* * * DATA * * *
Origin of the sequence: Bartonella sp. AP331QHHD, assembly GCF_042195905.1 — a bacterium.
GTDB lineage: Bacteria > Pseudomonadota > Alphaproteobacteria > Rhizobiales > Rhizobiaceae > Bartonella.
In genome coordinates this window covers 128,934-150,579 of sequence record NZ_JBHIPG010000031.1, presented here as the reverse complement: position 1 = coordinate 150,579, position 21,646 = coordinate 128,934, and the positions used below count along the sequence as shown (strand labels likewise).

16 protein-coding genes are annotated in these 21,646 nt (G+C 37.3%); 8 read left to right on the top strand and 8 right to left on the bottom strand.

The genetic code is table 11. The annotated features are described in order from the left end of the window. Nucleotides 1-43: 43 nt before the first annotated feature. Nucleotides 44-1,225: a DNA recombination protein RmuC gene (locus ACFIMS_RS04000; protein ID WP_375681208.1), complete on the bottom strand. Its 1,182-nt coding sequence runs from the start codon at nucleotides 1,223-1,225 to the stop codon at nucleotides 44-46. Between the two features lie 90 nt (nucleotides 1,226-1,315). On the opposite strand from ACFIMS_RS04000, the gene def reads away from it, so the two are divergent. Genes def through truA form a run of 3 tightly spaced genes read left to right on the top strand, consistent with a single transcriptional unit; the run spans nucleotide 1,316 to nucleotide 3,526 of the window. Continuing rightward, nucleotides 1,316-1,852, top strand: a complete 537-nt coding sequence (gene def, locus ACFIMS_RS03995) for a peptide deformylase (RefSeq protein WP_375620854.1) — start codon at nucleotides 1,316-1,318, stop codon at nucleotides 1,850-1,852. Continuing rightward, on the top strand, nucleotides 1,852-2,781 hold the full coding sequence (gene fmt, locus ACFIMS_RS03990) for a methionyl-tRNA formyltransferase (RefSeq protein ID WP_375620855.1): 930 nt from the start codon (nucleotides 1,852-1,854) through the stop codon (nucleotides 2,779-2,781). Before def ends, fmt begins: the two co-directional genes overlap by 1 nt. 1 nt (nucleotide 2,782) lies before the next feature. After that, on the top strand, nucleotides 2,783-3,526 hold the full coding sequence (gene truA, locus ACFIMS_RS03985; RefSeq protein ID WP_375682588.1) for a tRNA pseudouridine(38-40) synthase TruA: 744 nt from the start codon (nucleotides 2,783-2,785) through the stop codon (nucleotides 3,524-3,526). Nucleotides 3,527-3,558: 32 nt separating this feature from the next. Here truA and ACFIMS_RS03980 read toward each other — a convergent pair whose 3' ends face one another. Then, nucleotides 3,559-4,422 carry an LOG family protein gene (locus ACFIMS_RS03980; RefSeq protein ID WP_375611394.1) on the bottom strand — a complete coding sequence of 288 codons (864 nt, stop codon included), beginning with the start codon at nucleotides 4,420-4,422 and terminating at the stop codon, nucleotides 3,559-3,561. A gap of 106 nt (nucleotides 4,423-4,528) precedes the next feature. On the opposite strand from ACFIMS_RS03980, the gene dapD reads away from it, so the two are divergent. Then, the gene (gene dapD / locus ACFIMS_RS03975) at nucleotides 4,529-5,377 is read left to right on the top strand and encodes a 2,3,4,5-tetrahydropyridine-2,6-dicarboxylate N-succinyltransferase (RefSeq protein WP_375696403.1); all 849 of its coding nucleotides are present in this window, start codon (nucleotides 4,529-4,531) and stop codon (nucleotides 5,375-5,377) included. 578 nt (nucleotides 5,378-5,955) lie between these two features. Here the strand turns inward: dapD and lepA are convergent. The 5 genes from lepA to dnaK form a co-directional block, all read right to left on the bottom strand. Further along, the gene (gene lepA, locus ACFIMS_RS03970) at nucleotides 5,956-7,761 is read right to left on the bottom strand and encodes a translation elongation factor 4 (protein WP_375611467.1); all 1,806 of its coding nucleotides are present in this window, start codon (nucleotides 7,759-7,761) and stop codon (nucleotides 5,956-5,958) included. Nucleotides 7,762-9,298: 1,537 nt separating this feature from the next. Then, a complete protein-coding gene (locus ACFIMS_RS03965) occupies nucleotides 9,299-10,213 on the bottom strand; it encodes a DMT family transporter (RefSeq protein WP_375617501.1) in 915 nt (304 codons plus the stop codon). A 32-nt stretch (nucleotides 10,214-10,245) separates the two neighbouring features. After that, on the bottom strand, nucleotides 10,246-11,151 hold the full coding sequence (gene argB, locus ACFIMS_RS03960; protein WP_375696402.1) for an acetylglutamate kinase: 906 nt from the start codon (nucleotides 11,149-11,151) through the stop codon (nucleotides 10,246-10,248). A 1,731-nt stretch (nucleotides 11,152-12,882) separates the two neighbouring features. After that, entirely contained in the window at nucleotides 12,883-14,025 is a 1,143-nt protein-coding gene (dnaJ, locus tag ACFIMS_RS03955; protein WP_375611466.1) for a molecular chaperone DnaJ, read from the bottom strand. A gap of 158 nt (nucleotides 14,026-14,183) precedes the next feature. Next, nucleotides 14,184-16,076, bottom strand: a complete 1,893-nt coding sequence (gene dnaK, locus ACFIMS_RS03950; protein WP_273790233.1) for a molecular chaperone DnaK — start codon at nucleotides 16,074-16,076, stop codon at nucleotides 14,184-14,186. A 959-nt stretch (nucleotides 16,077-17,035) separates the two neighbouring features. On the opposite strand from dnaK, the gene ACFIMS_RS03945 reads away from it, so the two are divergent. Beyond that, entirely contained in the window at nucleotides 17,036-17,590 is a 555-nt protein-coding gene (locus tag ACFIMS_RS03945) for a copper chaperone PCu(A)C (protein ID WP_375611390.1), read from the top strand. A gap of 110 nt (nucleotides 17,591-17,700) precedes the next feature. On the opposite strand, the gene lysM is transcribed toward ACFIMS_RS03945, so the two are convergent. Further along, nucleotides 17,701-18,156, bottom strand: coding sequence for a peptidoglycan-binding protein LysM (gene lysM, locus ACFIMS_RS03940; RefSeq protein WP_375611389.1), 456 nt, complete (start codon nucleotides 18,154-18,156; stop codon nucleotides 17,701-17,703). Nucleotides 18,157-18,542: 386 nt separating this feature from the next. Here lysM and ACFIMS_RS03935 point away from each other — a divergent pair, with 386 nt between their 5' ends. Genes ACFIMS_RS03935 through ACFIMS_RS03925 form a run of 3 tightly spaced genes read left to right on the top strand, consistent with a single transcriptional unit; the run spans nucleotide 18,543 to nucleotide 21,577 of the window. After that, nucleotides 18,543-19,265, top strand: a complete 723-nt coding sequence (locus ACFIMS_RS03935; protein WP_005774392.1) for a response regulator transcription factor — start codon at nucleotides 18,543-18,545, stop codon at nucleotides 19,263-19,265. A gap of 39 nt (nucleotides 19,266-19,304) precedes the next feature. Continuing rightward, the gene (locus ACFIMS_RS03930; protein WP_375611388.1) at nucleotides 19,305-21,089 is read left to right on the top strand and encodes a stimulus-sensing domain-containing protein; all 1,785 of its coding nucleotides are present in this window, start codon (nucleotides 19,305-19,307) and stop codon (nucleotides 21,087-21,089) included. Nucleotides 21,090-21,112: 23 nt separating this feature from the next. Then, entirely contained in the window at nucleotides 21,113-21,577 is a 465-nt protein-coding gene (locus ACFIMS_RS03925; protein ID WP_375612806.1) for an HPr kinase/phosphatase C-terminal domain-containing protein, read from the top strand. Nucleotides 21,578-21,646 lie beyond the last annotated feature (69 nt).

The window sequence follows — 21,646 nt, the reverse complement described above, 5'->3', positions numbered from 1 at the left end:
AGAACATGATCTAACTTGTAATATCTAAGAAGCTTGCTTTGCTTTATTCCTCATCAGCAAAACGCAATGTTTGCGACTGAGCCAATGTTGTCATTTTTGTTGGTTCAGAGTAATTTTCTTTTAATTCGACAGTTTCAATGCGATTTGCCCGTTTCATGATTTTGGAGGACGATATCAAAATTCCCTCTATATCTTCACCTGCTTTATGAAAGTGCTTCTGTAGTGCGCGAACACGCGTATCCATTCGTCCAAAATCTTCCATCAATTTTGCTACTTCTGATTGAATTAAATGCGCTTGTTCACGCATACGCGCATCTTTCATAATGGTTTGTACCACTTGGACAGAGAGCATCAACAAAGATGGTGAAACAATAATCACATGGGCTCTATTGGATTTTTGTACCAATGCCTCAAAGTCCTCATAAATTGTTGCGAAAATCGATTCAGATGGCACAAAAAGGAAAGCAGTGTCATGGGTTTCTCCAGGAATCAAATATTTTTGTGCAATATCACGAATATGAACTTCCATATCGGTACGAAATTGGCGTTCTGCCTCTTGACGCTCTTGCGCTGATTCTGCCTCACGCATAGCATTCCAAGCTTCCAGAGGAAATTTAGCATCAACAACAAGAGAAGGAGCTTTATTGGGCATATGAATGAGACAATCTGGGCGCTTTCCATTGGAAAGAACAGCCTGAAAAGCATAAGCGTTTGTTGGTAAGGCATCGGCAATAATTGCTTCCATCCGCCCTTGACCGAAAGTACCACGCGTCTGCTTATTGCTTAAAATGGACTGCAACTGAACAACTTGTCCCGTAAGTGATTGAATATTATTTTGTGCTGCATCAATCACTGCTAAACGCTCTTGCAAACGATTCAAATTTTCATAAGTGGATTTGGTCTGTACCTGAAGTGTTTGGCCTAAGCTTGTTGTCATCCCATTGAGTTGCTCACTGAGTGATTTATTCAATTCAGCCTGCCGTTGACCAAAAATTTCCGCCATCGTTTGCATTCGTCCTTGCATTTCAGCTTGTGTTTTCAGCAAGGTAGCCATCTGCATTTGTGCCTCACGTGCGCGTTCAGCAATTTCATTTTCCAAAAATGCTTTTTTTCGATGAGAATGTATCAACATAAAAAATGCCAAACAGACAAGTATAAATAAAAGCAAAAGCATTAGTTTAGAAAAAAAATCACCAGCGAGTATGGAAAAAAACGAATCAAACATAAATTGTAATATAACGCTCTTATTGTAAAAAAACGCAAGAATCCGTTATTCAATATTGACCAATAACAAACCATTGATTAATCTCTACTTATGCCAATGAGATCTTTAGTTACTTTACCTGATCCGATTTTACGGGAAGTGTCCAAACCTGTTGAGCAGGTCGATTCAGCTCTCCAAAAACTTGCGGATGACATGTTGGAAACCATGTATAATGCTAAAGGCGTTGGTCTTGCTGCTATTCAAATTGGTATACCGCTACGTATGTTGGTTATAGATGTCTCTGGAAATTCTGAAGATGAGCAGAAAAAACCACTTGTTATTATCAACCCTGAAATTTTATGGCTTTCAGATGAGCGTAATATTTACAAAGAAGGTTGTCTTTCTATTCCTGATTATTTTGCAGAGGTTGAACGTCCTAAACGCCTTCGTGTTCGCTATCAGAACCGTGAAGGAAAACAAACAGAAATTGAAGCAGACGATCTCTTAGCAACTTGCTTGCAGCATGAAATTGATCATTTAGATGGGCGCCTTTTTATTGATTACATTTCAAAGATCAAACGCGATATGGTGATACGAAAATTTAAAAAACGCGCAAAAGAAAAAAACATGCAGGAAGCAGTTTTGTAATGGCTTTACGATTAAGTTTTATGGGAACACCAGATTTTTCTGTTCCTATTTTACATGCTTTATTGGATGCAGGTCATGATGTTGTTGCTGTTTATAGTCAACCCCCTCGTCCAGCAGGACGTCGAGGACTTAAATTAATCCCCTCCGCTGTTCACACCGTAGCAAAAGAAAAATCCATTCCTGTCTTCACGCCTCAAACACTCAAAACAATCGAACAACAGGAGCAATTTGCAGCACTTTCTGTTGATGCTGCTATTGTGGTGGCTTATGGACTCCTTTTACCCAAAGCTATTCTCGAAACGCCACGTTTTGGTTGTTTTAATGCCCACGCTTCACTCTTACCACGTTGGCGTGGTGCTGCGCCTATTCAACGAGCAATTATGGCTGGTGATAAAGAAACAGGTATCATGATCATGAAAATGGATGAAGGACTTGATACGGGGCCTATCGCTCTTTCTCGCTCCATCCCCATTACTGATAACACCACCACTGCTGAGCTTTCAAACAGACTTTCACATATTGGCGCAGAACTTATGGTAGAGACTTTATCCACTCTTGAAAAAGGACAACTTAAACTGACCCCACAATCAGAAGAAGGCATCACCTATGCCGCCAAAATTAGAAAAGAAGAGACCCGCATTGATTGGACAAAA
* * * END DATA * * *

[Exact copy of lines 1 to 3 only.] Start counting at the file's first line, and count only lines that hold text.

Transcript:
Origin of the sequence: Bartonella sp. AP331QHHD, assembly GCF_042195905.1 — a bacterium.
GTDB lineage: Bacteria > Pseudomonadota > Alphaproteobacteria > Rhizobiales > Rhizobiaceae > Bartonella.
In genome coordinates this window covers 128,934-150,579 of sequence record NZ_JBHIPG010000031.1, presented here as the reverse complement: position 1 = coordinate 150,579, position 21,646 = coordinate 128,934, and the positions used below count along the sequence as shown (strand labels likewise).